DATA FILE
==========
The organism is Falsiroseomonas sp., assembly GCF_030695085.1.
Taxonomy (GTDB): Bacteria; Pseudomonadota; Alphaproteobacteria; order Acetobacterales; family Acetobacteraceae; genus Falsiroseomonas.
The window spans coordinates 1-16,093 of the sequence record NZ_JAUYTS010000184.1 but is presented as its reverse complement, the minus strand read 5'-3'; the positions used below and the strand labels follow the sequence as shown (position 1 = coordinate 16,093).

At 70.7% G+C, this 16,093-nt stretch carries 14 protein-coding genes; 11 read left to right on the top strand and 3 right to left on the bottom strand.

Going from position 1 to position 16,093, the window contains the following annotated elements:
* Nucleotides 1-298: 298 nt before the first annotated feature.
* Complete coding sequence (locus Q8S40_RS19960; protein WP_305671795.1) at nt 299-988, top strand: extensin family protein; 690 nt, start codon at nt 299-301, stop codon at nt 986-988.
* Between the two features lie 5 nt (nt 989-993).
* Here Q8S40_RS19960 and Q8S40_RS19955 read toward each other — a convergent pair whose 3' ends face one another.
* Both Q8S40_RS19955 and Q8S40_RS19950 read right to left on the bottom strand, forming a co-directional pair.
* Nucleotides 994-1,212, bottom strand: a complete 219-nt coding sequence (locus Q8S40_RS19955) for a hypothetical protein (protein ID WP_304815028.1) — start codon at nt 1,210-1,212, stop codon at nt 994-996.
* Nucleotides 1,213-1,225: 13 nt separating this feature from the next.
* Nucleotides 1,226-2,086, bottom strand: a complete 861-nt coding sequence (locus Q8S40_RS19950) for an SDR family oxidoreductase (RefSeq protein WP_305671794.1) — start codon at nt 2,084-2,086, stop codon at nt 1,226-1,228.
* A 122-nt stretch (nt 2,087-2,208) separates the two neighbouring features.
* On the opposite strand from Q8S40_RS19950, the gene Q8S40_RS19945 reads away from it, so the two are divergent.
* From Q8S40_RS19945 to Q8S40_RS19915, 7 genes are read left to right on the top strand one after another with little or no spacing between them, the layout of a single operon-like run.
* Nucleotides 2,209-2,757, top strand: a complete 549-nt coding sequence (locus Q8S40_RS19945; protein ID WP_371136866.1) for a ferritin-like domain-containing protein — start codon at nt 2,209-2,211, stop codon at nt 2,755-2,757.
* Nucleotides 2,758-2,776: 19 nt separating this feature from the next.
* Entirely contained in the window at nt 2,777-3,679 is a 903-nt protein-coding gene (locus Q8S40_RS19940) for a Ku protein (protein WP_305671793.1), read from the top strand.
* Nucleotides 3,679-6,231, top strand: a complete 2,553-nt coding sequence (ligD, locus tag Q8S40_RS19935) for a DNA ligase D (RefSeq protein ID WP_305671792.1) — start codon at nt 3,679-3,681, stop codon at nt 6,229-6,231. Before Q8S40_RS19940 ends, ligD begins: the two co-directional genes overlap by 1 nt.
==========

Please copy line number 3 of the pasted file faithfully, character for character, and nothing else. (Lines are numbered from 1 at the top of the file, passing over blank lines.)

The window spans coordinates 1-16,093 of the sequence record NZ_JAUYTS010000184.1 but is presented as its reverse complement, the minus strand read 5'-3'; the positions used below and the strand labels follow the sequence as shown (position 1 = coordinate 16,093).